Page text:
I remember coming into the musicality of the age with revenant “Hootenannies” and Sing-a-Longs. Folk music brought us together. We were led by talent, not by Tyrants. People like Woody Guthrie, Paul Robeson, Odetta, Marion Anderson, and Pete Seeger were our guides.
Pete Seeger still lives, perhaps the greatest American of his generation – although Black-Listed from TV, in 1963 his amusing protest single, “Little Boxes” (written by Malvina Reynolds), was number one in the nation's Top 40's radio hits. His compositions remained the anthems of our age for a decade – Kumbaya, Turn Turn Turn, We Shall Overcome, If I had a Hammer, Long Time Passing. In the 1960s, Seeger toured college campuses extensively. He usually accompanied himself on a custom-made acoustic 12-string guitar, modifying an instrument of Mexican origin associated with black bayou blues balladeer, Lead Belly.
Other widely-beloved folk performers included three very independent women:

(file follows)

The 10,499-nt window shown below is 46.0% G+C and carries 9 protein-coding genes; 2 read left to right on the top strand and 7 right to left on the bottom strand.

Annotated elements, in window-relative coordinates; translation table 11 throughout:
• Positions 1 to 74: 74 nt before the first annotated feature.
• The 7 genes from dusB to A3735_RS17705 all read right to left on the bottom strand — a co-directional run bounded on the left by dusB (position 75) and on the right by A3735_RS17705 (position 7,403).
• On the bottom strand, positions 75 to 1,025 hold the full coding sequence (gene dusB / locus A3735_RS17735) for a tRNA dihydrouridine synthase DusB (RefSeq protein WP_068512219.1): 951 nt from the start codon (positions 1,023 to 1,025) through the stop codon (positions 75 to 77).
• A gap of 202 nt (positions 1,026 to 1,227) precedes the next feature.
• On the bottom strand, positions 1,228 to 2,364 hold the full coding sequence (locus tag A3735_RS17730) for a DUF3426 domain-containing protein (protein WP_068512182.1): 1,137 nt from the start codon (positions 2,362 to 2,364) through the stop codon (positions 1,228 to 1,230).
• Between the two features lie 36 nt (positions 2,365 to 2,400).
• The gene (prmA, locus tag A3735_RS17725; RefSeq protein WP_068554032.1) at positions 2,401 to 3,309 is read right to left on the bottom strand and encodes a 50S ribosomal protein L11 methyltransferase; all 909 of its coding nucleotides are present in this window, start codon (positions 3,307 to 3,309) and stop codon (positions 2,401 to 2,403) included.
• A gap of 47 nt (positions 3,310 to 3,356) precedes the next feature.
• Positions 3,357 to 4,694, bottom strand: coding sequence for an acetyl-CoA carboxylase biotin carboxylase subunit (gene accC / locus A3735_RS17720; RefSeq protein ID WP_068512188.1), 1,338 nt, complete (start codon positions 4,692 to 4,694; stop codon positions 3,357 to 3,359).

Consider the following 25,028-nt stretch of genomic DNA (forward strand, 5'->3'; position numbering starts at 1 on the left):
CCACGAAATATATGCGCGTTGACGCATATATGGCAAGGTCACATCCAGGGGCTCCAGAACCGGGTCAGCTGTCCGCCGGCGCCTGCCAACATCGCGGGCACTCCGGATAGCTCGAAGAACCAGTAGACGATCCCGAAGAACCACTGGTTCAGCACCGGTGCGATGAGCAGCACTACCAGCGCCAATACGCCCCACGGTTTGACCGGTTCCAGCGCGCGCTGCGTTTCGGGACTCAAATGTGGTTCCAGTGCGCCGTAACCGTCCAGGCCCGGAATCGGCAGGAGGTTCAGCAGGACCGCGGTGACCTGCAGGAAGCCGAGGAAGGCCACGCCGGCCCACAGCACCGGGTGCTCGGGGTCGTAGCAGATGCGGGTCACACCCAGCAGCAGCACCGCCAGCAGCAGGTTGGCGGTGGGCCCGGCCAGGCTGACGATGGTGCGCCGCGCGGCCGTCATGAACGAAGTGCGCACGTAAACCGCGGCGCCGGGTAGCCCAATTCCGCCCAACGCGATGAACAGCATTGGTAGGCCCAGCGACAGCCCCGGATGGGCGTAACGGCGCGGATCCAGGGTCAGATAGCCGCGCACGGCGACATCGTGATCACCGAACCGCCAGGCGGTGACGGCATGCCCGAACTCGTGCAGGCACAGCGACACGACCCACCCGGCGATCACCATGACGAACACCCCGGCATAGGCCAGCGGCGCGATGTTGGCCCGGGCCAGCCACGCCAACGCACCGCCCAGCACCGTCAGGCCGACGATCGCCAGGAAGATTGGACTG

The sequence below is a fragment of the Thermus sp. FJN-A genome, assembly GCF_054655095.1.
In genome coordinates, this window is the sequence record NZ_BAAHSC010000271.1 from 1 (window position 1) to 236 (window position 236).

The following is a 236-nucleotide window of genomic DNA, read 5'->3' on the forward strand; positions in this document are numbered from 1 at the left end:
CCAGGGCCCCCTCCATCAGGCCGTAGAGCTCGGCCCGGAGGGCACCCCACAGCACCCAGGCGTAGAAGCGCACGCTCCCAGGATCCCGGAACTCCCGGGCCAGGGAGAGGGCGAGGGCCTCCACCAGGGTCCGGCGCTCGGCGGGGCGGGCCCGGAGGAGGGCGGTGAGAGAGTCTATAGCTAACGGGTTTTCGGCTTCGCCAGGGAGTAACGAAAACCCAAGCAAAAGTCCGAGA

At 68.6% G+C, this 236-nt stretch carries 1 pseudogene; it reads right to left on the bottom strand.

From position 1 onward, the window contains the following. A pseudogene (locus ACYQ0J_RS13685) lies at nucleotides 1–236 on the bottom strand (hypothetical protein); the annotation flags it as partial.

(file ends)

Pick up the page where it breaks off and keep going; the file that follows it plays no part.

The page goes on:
Joan Baez (daughter of Mexican/ Scot immigrants, 3-octave vocal range) "Blowin' in the Wind" - when she married David Harris in late 1967, it was reported as “the wedding of the century”. (Baez, performing while visibly pregnant - “Diamonds and Rust”, “The Night they drove Old Dixie Down”). Remember the way she sustained long notes--almost breathing into the tone, and sometimes lightly yodeling between registers. She never "oversung", never showed off her voice, but the emotion was "strong"--she had no mercy when singing about cruelty or war. We often wept.
Judy Collins (father was blind, she started as a child prodigy at classical piano, son suicide) “Send in the Clowns”, “Wildflowers” - stunning purity and sweetness of her soprano, accompanied by her acoustic guitar playing. Her 1968 album: Who Knows Where the Time Goes, with Stephen Stills (of Crosby, Stills &Nash). She was the major interpretive folksinger of the '60s.
Joni Mitchell (Canadian immigrant) - singer-songwriter folk-rock scene in Southern California, divorced and launched her solo career in 1967. One of the best female guitarists, famous for her open tuning and innovative harmonic technique – including polymodality, chromaticism, polytonality, and strict pedal points.